Many people argued that Chinese education system is too rigid to produce creative graduates.
- “The Chinese educational system is terrible at producing workers with innovative skills for Chinese economy. It produces people who memorize existing facts rather than discovering new facts; who fish for existing solutions rather than coming up with new ones; who execute orders rather than inventing new ways of doing things. In other words they do not solve problems for their employers.”
Yasheng Huang, professor of political economy and international management at Sloan School of Management, Massachusetts Institute of Technology.
Japanese higher education system
- By Fujioka Kim | Published 6/15/2006
- “McVeigh’s thesis is radical, in that it goes to the root of the problem, asserting that Japanese daigaku possess none of the attributes commonly associated with higher education, such as the capacity to “generate knowledge that previously did not exist” (p. 238). While no system of advanced schooling is perfect, Japan’s falls way under the mark. McVeigh says,: “What some foreign observers fail to understand is that unlike the problems found in higher education in other places, the poverty of teaching and learning in Japan’s higher educational system is widespread, profound, systematic, and deeply structural. What we have is not mere weaknesses at some sites, but organized hypocrisy. In a word, failure is institutionalized, and institutionalized in such a way that schooling can be called ‘simulated’ ” (p. 26). The critical word here is “simulated.” McVeigh cites the work of Jean Baudrillard and postmodernist discourse that problematizes the relation between representation and reality (pp. 36–37), McVeigh contends that daigaku merely engage in a series of rituals that take the place of—and conceal the absence of—educational substance. He has a term for this phenomenon “the ‘law of ritual compensation’: the more simulated an institution becomes, the more ritualized and elaborate its associated ceremonies and activities become” (p. 144). He considers the campus rituals not only staged events like graduation ceremonies and school festivals, but as a variety of seemingly typical activities, like: faculty meetings that last for hours where no decisions are actually made because the administration has dictated everything beforehand. “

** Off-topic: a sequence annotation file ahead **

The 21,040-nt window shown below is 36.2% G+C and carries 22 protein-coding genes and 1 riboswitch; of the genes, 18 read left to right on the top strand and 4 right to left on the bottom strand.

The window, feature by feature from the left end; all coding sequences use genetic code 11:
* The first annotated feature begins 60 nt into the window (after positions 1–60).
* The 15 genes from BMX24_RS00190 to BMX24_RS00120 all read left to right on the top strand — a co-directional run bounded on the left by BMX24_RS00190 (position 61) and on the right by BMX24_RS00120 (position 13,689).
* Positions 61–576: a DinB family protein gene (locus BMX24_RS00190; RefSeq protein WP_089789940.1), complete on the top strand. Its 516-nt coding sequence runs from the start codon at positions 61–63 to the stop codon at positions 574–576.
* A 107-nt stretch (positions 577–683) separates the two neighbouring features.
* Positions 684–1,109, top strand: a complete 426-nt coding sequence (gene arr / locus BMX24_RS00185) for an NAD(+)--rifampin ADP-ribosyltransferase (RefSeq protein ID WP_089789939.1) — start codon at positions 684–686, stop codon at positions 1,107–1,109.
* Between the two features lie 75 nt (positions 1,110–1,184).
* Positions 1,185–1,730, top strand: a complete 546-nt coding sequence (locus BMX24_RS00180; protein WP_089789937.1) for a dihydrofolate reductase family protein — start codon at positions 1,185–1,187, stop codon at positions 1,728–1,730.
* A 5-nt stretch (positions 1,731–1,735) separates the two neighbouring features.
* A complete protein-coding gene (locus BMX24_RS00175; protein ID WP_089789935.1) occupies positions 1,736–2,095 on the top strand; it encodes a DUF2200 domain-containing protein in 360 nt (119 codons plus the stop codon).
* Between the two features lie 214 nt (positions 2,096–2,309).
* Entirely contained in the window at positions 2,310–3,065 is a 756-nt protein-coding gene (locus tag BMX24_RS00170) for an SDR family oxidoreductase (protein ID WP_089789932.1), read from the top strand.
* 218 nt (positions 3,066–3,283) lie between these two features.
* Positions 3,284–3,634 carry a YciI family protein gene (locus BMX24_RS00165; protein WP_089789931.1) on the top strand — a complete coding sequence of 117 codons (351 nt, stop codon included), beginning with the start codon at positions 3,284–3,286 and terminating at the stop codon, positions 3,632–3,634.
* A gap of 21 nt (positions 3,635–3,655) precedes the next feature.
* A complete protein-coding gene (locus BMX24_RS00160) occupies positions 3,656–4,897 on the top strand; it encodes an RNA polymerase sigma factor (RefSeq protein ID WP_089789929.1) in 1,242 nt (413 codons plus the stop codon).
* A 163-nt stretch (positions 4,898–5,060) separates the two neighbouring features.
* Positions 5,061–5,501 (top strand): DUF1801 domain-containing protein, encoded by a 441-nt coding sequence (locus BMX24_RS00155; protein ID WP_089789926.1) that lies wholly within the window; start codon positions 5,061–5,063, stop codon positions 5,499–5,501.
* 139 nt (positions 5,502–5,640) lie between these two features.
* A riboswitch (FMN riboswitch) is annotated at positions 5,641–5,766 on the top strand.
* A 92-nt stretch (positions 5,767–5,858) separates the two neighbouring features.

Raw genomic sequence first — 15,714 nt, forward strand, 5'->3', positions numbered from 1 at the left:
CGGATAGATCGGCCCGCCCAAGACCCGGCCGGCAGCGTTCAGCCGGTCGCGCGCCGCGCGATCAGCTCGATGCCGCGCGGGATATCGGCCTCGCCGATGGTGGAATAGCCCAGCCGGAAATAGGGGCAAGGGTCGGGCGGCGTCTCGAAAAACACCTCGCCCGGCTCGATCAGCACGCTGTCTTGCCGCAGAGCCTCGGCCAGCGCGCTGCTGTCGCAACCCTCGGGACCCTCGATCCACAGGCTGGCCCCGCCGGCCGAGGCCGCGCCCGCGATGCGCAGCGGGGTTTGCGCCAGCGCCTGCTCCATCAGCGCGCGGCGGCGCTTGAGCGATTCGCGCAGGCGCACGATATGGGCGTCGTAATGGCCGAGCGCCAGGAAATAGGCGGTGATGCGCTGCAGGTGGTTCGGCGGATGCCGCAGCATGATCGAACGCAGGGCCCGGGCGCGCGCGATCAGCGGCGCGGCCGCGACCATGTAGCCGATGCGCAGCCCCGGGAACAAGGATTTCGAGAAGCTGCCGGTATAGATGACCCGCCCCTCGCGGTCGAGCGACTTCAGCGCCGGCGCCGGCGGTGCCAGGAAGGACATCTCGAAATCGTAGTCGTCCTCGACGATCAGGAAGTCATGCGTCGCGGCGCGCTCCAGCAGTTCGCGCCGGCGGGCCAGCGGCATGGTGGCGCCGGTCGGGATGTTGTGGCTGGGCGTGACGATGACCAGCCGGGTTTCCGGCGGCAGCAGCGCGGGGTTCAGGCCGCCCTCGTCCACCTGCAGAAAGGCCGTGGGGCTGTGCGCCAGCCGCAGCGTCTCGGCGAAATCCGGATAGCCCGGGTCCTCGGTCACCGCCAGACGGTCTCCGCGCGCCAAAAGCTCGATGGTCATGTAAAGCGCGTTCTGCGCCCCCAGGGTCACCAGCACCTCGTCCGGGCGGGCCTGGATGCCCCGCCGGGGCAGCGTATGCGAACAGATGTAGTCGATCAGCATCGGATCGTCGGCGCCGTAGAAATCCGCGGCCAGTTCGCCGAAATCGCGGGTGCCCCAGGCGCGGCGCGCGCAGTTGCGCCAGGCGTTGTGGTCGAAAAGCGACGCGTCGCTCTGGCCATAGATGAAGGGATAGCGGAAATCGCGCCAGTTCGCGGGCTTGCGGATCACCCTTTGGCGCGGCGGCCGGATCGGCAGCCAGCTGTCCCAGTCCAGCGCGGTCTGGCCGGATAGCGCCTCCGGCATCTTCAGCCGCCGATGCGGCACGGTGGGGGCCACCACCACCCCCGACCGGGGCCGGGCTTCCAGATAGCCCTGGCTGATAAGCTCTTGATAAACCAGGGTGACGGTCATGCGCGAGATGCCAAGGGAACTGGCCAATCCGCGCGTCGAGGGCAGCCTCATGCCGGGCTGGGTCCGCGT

The problem of this book, Kim argues, is that he built up his arguments based on second class universities without sampling higher ranking universities which fare very well in the the world.
Other books: Ivan P. Hall’s Cartels of the Mind: Japan’s Intellectual Closed Shop (New York: W.W. Norton, 1998); and Robert L. Cutts’s An Empire of Schools: Japan’s Universities and the Molding of a National Power Elite (Armonk, NY: M.E. Sharpe, 1997).